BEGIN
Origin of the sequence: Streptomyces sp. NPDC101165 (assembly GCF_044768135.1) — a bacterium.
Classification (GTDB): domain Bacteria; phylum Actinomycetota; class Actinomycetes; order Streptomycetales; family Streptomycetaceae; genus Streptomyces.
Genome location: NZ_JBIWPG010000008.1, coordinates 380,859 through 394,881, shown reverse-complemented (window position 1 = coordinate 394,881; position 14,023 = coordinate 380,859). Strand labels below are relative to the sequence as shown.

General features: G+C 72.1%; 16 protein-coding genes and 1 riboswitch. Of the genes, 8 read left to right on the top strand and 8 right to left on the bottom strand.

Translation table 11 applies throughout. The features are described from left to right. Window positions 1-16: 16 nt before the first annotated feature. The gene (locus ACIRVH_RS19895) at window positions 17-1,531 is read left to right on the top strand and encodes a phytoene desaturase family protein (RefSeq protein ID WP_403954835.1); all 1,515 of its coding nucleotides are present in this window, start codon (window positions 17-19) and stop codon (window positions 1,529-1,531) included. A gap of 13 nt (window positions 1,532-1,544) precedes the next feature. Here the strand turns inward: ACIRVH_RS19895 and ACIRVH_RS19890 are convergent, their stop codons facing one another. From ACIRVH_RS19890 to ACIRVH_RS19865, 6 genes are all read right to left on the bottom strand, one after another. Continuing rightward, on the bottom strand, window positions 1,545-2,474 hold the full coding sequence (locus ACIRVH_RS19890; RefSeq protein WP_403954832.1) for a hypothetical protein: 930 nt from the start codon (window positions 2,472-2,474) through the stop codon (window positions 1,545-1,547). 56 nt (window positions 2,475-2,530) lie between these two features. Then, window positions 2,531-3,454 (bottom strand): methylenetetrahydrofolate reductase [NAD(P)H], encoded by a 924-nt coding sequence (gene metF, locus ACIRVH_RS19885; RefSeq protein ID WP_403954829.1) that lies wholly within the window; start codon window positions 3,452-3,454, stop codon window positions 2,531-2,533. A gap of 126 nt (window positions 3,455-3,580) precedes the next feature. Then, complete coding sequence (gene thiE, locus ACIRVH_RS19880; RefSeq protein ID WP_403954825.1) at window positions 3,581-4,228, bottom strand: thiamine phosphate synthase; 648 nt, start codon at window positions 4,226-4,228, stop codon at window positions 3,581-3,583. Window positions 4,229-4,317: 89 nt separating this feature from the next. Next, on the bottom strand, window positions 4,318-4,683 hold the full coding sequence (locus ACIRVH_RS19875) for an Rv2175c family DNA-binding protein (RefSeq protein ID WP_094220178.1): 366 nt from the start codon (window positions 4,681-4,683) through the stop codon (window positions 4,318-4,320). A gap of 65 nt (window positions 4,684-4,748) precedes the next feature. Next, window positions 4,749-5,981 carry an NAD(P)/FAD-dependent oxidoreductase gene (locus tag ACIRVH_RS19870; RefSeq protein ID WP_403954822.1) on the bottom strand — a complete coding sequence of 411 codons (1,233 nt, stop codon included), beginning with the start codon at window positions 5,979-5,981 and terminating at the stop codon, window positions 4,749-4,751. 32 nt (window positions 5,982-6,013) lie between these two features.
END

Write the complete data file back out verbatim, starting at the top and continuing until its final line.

Origin of the sequence: Streptomyces sp. NPDC101165 (assembly GCF_044768135.1) — a bacterium.
Classification (GTDB): domain Bacteria; phylum Actinomycetota; class Actinomycetes; order Streptomycetales; family Streptomycetaceae; genus Streptomyces.
Genome location: NZ_JBIWPG010000008.1, coordinates 380,859 through 394,881, shown reverse-complemented (window position 1 = coordinate 394,881; position 14,023 = coordinate 380,859). Strand labels below are relative to the sequence as shown.

General features: G+C 72.1%; 16 protein-coding genes and 1 riboswitch. Of the genes, 8 read left to right on the top strand and 8 right to left on the bottom strand.

Translation table 11 applies throughout. The features are described from left to right. Window positions 1-16: 16 nt before the first annotated feature. The gene (locus ACIRVH_RS19895) at window positions 17-1,531 is read left to right on the top strand and encodes a phytoene desaturase family protein (RefSeq protein ID WP_403954835.1); all 1,515 of its coding nucleotides are present in this window, start codon (window positions 17-19) and stop codon (window positions 1,529-1,531) included. A gap of 13 nt (window positions 1,532-1,544) precedes the next feature. Here the strand turns inward: ACIRVH_RS19895 and ACIRVH_RS19890 are convergent, their stop codons facing one another. From ACIRVH_RS19890 to ACIRVH_RS19865, 6 genes are all read right to left on the bottom strand, one after another. Continuing rightward, on the bottom strand, window positions 1,545-2,474 hold the full coding sequence (locus ACIRVH_RS19890; RefSeq protein WP_403954832.1) for a hypothetical protein: 930 nt from the start codon (window positions 2,472-2,474) through the stop codon (window positions 1,545-1,547). 56 nt (window positions 2,475-2,530) lie between these two features. Then, window positions 2,531-3,454 (bottom strand): methylenetetrahydrofolate reductase [NAD(P)H], encoded by a 924-nt coding sequence (gene metF, locus ACIRVH_RS19885; RefSeq protein ID WP_403954829.1) that lies wholly within the window; start codon window positions 3,452-3,454, stop codon window positions 2,531-2,533. A gap of 126 nt (window positions 3,455-3,580) precedes the next feature. Then, complete coding sequence (gene thiE, locus ACIRVH_RS19880; RefSeq protein ID WP_403954825.1) at window positions 3,581-4,228, bottom strand: thiamine phosphate synthase; 648 nt, start codon at window positions 4,226-4,228, stop codon at window positions 3,581-3,583. Window positions 4,229-4,317: 89 nt separating this feature from the next. Next, on the bottom strand, window positions 4,318-4,683 hold the full coding sequence (locus ACIRVH_RS19875) for an Rv2175c family DNA-binding protein (RefSeq protein ID WP_094220178.1): 366 nt from the start codon (window positions 4,681-4,683) through the stop codon (window positions 4,318-4,320). A gap of 65 nt (window positions 4,684-4,748) precedes the next feature. Next, window positions 4,749-5,981 carry an NAD(P)/FAD-dependent oxidoreductase gene (locus tag ACIRVH_RS19870; RefSeq protein ID WP_403954822.1) on the bottom strand — a complete coding sequence of 411 codons (1,233 nt, stop codon included), beginning with the start codon at window positions 5,979-5,981 and terminating at the stop codon, window positions 4,749-4,751. 32 nt (window positions 5,982-6,013) lie between these two features.